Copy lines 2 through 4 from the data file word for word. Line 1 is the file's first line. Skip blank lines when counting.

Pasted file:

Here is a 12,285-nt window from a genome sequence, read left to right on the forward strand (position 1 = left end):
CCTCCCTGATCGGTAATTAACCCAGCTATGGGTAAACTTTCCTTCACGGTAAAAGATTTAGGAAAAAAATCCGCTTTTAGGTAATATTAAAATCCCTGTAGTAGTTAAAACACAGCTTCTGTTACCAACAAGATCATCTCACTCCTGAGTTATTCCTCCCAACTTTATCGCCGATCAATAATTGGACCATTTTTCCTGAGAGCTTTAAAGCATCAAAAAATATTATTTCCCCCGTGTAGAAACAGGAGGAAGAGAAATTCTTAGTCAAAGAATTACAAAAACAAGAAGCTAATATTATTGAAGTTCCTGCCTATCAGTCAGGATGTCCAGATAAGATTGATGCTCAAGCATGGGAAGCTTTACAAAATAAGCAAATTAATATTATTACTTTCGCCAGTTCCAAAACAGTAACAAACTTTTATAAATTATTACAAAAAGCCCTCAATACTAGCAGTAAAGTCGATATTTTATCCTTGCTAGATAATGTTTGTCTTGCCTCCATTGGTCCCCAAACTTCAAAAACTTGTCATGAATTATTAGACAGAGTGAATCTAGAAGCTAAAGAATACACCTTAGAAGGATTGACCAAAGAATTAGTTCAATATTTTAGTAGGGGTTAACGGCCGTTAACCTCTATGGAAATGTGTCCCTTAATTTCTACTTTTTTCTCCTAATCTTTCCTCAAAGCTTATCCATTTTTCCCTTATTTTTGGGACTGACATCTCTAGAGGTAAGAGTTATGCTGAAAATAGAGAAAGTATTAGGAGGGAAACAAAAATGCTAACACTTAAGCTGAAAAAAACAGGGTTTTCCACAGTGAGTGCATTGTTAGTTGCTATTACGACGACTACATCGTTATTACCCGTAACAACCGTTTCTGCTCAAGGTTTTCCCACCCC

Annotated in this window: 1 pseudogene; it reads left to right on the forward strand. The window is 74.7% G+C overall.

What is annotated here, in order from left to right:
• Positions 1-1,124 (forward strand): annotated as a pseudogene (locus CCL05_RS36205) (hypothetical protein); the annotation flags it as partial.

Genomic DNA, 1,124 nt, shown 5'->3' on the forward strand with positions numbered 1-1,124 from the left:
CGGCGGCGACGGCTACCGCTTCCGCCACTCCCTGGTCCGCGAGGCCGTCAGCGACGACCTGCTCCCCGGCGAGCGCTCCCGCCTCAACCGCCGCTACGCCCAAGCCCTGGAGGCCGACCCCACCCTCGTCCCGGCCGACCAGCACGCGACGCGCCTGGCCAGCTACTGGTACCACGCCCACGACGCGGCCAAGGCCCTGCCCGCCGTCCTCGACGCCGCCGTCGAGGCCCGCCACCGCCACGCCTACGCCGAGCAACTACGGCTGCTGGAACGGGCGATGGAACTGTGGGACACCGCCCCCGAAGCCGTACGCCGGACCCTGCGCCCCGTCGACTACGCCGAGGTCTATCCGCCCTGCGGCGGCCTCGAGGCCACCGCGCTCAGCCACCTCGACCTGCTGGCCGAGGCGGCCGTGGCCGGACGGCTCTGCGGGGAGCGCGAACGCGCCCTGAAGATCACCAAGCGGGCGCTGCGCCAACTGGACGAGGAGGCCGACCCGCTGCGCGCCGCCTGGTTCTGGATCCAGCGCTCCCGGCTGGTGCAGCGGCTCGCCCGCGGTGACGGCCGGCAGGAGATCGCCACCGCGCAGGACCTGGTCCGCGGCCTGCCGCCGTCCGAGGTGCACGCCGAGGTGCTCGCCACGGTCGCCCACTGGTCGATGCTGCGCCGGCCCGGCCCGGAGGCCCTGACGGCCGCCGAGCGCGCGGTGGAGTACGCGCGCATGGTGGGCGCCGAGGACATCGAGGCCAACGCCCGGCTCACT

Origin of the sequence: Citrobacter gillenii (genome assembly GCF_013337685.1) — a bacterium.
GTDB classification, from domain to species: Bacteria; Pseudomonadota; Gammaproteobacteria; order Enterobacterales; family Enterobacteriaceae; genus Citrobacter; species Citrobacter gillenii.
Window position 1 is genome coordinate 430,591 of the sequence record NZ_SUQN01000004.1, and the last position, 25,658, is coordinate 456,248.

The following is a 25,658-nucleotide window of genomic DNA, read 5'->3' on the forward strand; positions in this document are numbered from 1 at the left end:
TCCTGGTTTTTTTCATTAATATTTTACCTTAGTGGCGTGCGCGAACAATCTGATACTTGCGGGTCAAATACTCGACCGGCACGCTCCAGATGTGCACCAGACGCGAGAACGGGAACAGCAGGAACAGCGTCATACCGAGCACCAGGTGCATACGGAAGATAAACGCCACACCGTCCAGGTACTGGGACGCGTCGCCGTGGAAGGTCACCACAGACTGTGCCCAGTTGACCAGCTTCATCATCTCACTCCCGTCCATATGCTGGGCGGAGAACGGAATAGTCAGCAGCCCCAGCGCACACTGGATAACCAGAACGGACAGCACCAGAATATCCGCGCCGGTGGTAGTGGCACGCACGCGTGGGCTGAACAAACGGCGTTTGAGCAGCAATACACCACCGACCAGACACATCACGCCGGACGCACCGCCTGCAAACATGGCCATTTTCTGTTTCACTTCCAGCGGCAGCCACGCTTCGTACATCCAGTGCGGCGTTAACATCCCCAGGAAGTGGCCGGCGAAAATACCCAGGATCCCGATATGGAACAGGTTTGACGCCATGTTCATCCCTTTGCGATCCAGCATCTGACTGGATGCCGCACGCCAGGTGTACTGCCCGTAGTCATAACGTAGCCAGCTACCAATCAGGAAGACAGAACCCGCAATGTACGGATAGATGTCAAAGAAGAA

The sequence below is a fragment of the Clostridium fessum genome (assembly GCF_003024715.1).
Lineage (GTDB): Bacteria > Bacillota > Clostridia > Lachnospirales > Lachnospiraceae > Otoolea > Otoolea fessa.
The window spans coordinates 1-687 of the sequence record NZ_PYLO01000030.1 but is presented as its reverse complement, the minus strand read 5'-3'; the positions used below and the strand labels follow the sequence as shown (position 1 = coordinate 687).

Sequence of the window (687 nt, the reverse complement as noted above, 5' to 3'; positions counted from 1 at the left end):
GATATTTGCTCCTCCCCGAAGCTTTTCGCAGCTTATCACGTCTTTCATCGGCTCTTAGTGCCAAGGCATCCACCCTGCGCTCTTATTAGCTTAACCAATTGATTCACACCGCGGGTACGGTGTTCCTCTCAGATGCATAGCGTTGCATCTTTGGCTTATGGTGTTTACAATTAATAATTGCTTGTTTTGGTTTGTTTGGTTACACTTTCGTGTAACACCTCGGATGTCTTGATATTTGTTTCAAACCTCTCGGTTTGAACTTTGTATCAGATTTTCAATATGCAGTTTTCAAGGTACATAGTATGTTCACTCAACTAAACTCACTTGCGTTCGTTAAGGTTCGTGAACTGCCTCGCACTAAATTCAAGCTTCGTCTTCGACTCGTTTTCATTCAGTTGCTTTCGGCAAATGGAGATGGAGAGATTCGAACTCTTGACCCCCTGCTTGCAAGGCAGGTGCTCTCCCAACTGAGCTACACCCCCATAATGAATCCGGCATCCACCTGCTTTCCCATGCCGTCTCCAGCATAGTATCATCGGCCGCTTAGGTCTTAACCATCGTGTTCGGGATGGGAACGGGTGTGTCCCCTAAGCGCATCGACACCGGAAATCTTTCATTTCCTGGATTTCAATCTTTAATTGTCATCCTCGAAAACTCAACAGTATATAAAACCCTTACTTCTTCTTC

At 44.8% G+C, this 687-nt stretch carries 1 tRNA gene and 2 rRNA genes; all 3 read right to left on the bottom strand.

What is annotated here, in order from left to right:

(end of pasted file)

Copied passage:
CCTCCCTGATCGGTAATTAACCCAGCTATGGGTAAACTTTCCTTCACGGTAAAAGATTTAGGAAAAAAATCCGCTTTTAGGTAATATTAAAATCCCTGTAGTAGTTAAAACACAGCTTCTGTTACCAACAAGATCATCTCACTCCTGAGTTATTCCTCCCAACTTTATCGCCGATCAATAATTGGACCATTTTTCCTGAGAGCTTTAAAGCATCAAAAAATATTATTTCCCCCGTGTAGAAACAGGAGGAAGAGAAATTCTTAGTCAAAGAATTACAAAAACAAGAAGCTAATATTATTGAAGTTCCTGCCTATCAGTCAGGATGTCCAGATAAGATTGATGCTCAAGCATGGGAAGCTTTACAAAATAAGCAAATTAATATTATTACTTTCGCCAGTTCCAAAACAGTAACAAACTTTTATAAATTATTACAAAAAGCCCTCAATACTAGCAGTAAAGTCGATATTTTATCCTTGCTAGATAATGTTTGTCTTGCCTCCATTGGTCCCCAAACTTCAAAAACTTGTCATGAATTATTAGACAGAGTGAATCTAGAAGCTAAAGAATACACCTTAGAAGGATTGACCAAAGAATTAGTTCAATATTTTAGTAGGGGTTAACGGCCGTTAACCTCTATGGAAATGTGTCCCTTAATTTCTACTTTTTTCTCCTAATCTTTCCTCAAAGCTTATCCATTTTTCCCTTATTTTTGGGACTGACATCTCTAGAGGTAAGAGTTATGCTGAAAATAGAGAAAGTATTAGGAGGGAAACAAAAATGCTAACACTTAAGCTGAAAAAAACAGGGTTTTCCACAGTGAGTGCATTGTTAGTTGCTATTACGACGACTACATCGTTATTACCCGTAACAACCGTTTCTGCTCAAGGTTTTCCCACCCC

Annotated in this window: 1 pseudogene; it reads left to right on the forward strand. The window is 74.7% G+C overall.

What is annotated here, in order from left to right: